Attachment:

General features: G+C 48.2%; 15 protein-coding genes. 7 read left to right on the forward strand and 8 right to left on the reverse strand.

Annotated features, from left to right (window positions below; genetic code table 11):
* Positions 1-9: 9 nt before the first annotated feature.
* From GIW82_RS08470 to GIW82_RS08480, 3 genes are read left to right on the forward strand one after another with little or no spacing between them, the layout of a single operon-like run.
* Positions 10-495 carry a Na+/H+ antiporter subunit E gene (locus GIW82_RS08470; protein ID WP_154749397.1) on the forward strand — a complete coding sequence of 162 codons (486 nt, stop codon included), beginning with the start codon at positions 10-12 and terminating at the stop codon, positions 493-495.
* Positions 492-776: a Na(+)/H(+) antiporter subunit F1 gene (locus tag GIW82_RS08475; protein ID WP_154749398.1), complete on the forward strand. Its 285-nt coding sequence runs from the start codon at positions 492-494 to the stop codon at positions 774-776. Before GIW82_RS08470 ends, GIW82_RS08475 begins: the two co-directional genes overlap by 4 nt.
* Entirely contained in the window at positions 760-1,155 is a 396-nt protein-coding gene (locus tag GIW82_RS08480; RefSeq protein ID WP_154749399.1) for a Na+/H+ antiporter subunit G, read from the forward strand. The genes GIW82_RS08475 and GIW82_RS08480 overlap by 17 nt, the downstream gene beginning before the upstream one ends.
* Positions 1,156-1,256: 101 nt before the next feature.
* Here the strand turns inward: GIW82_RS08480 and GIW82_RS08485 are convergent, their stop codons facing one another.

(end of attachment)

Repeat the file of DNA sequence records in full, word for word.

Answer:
General features: G+C 48.2%; 15 protein-coding genes. 7 read left to right on the forward strand and 8 right to left on the reverse strand.

Annotated features, from left to right (window positions below; genetic code table 11):
* Positions 1-9: 9 nt before the first annotated feature.
* From GIW82_RS08470 to GIW82_RS08480, 3 genes are read left to right on the forward strand one after another with little or no spacing between them, the layout of a single operon-like run.
* Positions 10-495 carry a Na+/H+ antiporter subunit E gene (locus GIW82_RS08470; protein ID WP_154749397.1) on the forward strand — a complete coding sequence of 162 codons (486 nt, stop codon included), beginning with the start codon at positions 10-12 and terminating at the stop codon, positions 493-495.
* Positions 492-776: a Na(+)/H(+) antiporter subunit F1 gene (locus tag GIW82_RS08475; protein ID WP_154749398.1), complete on the forward strand. Its 285-nt coding sequence runs from the start codon at positions 492-494 to the stop codon at positions 774-776. Before GIW82_RS08470 ends, GIW82_RS08475 begins: the two co-directional genes overlap by 4 nt.
* Entirely contained in the window at positions 760-1,155 is a 396-nt protein-coding gene (locus tag GIW82_RS08480; RefSeq protein ID WP_154749399.1) for a Na+/H+ antiporter subunit G, read from the forward strand. The genes GIW82_RS08475 and GIW82_RS08480 overlap by 17 nt, the downstream gene beginning before the upstream one ends.
* Positions 1,156-1,256: 101 nt before the next feature.
* Here the strand turns inward: GIW82_RS08480 and GIW82_RS08485 are convergent, their stop codons facing one another.